American intellectuals’ persistent attraction to the idea of a synthetic common culture, pulled together from the best bits of everything everywhere, seems to me like a displaced form of artistic ambition. It is Richard Wagner’s dream of the Gesamtkunstwerk that unites every art into an unanswerable, unignorable synthesis, or the Modernist dream of an all-powerful new symbolic language formed from the synthesis of new and old, the reblooding of the past. The intellectual wants to compile and curate this language, while the artist wanted to invent it. Each wishes for something that cannot be. Precisely because we can use them to talk to each other, common languages can leave us feeling more fragmented; they let us state our differences more clearly. Language consolidates and it splits. We live among fragments and see through various glasses darkly.
Contemporary American mass culture blends many of the elements of what was once considered lowbrow with the dutiful, striving, effortful qualities of middlebrow. Our true-crime podcasts combine the traditional sensationalist appeal of that genre with sophisticated social ideas borrowed from academic feminism. Novels come to us bearing words like urgent and necessary on their covers. If writers once gloried in their superfluity—“Poetry makes nothing happen,” W.H. Auden wrote—these writers seem to need to be taken in daily doses, like Lexapro. A generation learned to think about politics from—disastrously—The West Wing. Steven Spielberg’s “serious” recent films, like Lincoln (2012) and The Post (2017), stink of patriotic uplift and the desire to explain history. (His earliest films remain unimproving, and unimprovable.) Where superhero TV shows once offered us idea-free camp silliness, the Marvel Comics films now insist on discussing—with considerable ineptitude—the tensions between national security and freedom.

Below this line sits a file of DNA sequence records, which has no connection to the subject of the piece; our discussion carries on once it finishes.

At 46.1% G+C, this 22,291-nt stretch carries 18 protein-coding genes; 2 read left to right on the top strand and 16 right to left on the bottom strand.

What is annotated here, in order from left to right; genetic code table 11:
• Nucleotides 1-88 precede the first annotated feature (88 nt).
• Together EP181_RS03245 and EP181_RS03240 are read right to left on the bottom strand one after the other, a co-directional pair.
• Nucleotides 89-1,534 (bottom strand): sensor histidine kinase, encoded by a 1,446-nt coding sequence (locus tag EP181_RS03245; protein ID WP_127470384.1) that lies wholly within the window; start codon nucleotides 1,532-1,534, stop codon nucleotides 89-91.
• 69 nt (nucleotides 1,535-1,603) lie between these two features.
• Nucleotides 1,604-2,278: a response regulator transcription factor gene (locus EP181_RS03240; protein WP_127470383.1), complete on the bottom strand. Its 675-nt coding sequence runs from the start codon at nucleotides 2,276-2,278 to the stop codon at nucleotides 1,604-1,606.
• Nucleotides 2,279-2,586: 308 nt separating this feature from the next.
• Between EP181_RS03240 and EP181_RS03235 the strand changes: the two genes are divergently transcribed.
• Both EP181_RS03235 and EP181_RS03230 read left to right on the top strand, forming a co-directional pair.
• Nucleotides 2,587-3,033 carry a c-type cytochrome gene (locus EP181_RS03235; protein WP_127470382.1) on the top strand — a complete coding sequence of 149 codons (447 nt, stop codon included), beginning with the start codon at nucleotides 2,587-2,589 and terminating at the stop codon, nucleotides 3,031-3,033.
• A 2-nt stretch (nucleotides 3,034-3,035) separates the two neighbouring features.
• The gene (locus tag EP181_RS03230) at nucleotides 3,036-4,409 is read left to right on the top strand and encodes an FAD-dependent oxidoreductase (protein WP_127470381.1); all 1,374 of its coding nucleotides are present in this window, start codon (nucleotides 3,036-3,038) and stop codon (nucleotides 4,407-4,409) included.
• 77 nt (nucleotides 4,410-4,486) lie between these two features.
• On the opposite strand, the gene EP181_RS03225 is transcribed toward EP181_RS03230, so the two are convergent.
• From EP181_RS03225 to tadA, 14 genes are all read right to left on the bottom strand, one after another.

One artist who seems to me representative of this turn in American culture is the filmmaker Rian Johnson. He is quite good—you have to be, to make successful middlebrow art. His movies seem to challenge us, but the challenges and provocations they offer are thoroughly premapped: We are invited not to wrestle with our feelings but to engage in a kind of self-absolving or penitential agreement with his message. Watching a Johnson film, you don’t reconsider where you stand; you stand where he points, and stay put. In his movie, The Last Jedi, he says what he means so clearly that the incoherence of his plot choices becomes hard not to notice. At one point in The Last Jedi, the heroes are trapped in a fortress on a desert planet, surrounded by the armies of an outer space empire. A fancy laser cannon is pointed at them, and a male character, Finn, flies toward it, undertaking the sort of suicide run that traditionally provides films of this type with a memorable and moving spectacle. But because Johnson has read about the political problems with the American prevalence of showboating male heroes, he doesn’t allow the character to finish this gesture—though his doing so would, in context, likely save lives. (It’s a big laser cannon.)